You can easily add whole wheat flour to many of your favorite recipes, including pound cake. You should know, however, the adding wheat flour may change the texture and flavor of your pound cake, which is traditionally made with all white flour. The texture might be slightly more coarse and not quite as smooth. You may consider using some Whole Wheat Pastry Flour to ensure the cake is still tender. Regardless, start by replacing half of the all-purpose flour with whole wheat flour (either white or traditional whole wheat, or Whole Wheat Pastry Flour). There’s no need to make any changes to the recipe with this approach. If you’d replace 100% of the white flour with whole wheat, add about 2 teaspoons of additional liquid per cup of whole wheat flour. Before baking, allow the mixture to rest for about 15 minutes so that the whole grains can absorb the additional liquid and soften slightly. Add extra liquid if the mixture seems dry or stiff, and then bake as you normally would. Happy baking! Kye@KAF

  1. Tatiana

    i bought whole wheat flour instead of stone ground whole wheat flour for a bread recipe that called for stone ground. should i use a different amount of whole wheat than the recipe suggested? i’m guessing slightly less since stone ground grains would be different sized?

    Reply
    1. The Baker's Hotline

      Hi Tatiana, if you can measure your ingredients by weight, then you can make a simple 1:1 swap. If you’re measuring by volume, you may simply need to add slightly more flour or liquid to achieve the desired dough consistency. With any yeast baking, we find these slight adjustments are necessary anyways to account for the ambient environment, flour measuring technique, etc., so the flour swap shouldn’t prove to be much of an added complication. Happy baking! Mollie@KAF

    1. The Baker's Hotline

      We haven’t tried that ourselves, Suja, but we suspect it would work. If you choose to experiment, do let us know how it comes out! Mollie@KAF

  2. Liz

    Once again on substituting white whole wheat flour for unbleached all purpose…
    The King Arthur Ingredient Weight Chart indicates that one cup all purpose flour weighs 4 1/4 oz. If a recipe calls for one cup all purpose flour and I want to substitute half of that with white whole wheat flour, may l use 2 1/8 oz. white whole wheat and 2 1/8 oz. all purpose (totaling 4 1/4 oz) without adding any additional liquid?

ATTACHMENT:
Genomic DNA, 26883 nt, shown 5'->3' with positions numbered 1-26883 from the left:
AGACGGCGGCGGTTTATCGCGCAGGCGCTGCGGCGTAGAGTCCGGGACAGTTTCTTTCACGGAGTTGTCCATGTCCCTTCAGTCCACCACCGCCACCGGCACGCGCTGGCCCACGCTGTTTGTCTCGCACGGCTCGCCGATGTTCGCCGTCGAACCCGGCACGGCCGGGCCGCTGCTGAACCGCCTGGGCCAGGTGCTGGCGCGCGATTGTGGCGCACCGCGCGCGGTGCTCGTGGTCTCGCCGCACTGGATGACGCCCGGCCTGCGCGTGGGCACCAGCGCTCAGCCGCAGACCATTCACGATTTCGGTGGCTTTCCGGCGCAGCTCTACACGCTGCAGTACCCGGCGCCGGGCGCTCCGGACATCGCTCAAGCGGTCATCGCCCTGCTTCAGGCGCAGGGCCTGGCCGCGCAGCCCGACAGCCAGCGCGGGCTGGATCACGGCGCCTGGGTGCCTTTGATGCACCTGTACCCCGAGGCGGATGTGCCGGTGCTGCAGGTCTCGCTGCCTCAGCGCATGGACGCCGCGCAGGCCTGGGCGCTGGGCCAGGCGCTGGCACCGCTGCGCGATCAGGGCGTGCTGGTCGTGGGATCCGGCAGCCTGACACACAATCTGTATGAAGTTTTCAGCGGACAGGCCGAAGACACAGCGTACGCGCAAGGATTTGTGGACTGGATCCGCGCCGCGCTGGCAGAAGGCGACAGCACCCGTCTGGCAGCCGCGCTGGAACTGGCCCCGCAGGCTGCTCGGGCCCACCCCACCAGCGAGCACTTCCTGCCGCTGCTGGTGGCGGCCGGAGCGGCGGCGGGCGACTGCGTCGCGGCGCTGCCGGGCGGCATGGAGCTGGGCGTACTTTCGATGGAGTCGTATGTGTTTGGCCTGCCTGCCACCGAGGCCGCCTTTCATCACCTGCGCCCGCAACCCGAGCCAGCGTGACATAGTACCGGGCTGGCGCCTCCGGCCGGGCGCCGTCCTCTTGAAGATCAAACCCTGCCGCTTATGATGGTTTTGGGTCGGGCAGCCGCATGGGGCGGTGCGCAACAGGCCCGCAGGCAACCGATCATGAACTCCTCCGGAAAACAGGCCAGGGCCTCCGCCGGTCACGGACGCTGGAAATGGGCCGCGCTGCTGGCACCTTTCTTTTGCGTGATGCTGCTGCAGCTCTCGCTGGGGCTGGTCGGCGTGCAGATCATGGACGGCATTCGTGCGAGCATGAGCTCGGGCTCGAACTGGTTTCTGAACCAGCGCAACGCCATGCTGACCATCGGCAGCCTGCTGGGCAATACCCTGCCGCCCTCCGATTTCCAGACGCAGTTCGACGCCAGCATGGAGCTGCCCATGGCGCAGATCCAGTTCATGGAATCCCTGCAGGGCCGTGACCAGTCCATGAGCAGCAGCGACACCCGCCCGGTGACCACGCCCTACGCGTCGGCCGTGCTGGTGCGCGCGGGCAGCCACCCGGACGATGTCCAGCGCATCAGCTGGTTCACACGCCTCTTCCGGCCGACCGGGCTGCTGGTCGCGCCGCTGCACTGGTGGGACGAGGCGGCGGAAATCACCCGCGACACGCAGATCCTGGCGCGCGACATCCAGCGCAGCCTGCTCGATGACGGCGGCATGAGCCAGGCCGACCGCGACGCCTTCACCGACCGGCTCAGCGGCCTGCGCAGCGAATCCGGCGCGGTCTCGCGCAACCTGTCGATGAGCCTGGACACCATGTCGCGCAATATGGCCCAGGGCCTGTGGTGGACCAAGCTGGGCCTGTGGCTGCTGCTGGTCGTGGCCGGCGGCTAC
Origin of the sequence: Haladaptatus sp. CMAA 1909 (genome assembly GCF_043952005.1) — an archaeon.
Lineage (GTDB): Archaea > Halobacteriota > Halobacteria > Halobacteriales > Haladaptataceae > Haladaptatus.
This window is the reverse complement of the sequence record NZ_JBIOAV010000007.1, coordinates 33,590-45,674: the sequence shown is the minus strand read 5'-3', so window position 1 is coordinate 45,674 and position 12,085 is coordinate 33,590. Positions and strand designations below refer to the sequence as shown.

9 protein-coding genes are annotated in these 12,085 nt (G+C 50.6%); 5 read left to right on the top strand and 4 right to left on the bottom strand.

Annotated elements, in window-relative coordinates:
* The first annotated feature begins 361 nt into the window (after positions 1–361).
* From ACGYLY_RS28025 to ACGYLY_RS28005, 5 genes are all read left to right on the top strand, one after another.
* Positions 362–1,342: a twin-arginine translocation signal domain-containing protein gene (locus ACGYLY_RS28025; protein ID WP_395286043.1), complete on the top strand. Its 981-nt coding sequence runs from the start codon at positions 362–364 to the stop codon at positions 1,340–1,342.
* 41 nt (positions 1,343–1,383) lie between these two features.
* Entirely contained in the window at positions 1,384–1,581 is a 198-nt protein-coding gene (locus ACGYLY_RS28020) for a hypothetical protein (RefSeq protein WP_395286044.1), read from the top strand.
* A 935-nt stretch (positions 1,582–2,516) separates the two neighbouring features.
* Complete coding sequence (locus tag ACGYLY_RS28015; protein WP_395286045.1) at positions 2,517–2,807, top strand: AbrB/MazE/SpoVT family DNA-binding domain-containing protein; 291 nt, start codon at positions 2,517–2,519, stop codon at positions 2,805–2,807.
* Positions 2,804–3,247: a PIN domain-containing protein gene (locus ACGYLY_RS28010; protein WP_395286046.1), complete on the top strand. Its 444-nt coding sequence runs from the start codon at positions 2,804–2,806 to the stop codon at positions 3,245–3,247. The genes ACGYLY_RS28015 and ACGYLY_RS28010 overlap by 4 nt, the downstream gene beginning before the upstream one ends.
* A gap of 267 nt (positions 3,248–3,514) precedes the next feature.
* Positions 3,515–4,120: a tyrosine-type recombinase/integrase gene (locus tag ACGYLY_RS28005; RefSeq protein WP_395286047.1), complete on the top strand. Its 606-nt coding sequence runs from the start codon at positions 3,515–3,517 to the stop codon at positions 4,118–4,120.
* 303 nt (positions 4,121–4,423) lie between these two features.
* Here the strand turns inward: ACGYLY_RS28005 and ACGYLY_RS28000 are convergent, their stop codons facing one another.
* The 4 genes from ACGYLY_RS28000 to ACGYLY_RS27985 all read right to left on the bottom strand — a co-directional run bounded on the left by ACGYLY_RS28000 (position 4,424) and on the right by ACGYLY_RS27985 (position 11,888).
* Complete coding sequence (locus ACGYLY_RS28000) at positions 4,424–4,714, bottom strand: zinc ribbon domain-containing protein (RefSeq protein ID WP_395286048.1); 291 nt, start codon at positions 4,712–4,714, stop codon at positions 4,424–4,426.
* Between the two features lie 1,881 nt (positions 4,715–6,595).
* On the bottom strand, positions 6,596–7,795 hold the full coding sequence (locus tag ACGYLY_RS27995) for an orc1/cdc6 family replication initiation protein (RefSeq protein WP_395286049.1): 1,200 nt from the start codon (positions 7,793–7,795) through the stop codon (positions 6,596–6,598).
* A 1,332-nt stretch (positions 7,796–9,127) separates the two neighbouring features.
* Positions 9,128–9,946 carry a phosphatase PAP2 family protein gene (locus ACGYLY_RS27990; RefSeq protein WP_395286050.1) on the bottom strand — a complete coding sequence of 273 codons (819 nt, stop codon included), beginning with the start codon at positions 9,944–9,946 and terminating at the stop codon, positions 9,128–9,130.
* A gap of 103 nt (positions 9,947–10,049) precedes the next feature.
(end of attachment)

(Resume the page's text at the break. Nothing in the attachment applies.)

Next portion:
Thank you.
    (I ask this question because I always weigh dry ingredients when baking & I hesitate adding additional liquid when baking – I just don’t want to throw off a baking recipe.)

    Reply
    1. PJ Hamel, post author

      Yes, Liz, that will be just fine. There’s no hard-and-fat scientific rule about how much whole whet to substitute, as it’s so subjective. So going 2 1/8 ounces and 2 1/8 ounces should work well. Good luck — PJH

  3. Erynn

    What about substituting white whole wheat flour for bread flour? My bread maker came with a recipe for dinner rolls I’d really like to try, but i’d like to use the white WW flour I just got!

    Reply
    1. The Baker's Hotline

      We recommend starting by replacing half of the white flour in a recipe (either all-purpose or bread flour) with white whole wheat flour. You may need to add slightly more water (a few teaspoons) if the dough feels dry. The bread can also benefit from a short rest period after it has come together, before kneading. If you’re using a bread maker, turn it off for 15 minutes after the dough is in one ball and then start it up again, or use the whole wheat setting. Happy baking! Kye@KAF

  4. Elaine McIntyre

    I make heavenly yeast dinner rolls, and have substituted the whole wheat flour for 1/2 the flour called for. They are still heavenly, light, fluffy, not quite as sweet, and do have the brownish color so others will see they are not white yeast rolls. It works perfectly every time, and now I do the 50/50 for all recipes except for meats, etc.

    Reply
  5. Marcia

    I always use WWW instead of AP flour in cookies, cakes, etc., with no other changes and they always come out just fine. (Shhh, don’t tell my son.) My instinct has been not to use it in very delicate things like angel food cake or in pie crust and I’m glad to see that’s the right idea.

    I have a no-knead focaccia recipe rising in my kitchen in which I used WWW instead of AP, but I think I’m going to have to toss it. It hasn’t risen anywhere near as much as it should. The recipe said to let it rise 8-24 hours and that it should rise dramatically. It’s been about 20 hours and the rise is no where near dramatic.

    Next time I’ll know to add extra liquid. But if I want to try this recipe again, are there any other adjustments I should make, since the advice to let it rest 20-30 minutes before kneading doesn’t apply?

    Reply
    1. The Baker's Hotline

      Your secret is good with us! For sure, add more liquid if you are substituting more than half the flour with WW or WWW. Usually 1-3 t. extra liquid per cup of whole grain flour should do it. But, add more if necessary! Once the ingredients are all together and has been adjusted with more liquid, you may let it sit for 15-20 minutes, absolutely! If it seems too wet before letting it rest, no problem. The flour will hydrate as it rests which makes for a dough much easier to handle. Enjoy sliding in some whole grains as often as you can (unnoticed)! Elisabeth@KAF

  6. Terri School

    Can I use the white whole wheat flour in recipes that consist of meat and things. Such as a 50/50?

    Reply
    1. PJ Hamel, post author

      Terri, not sure about meat/flour recipes; I’d assume the answer is yes, but would need more details to say for sure. PJH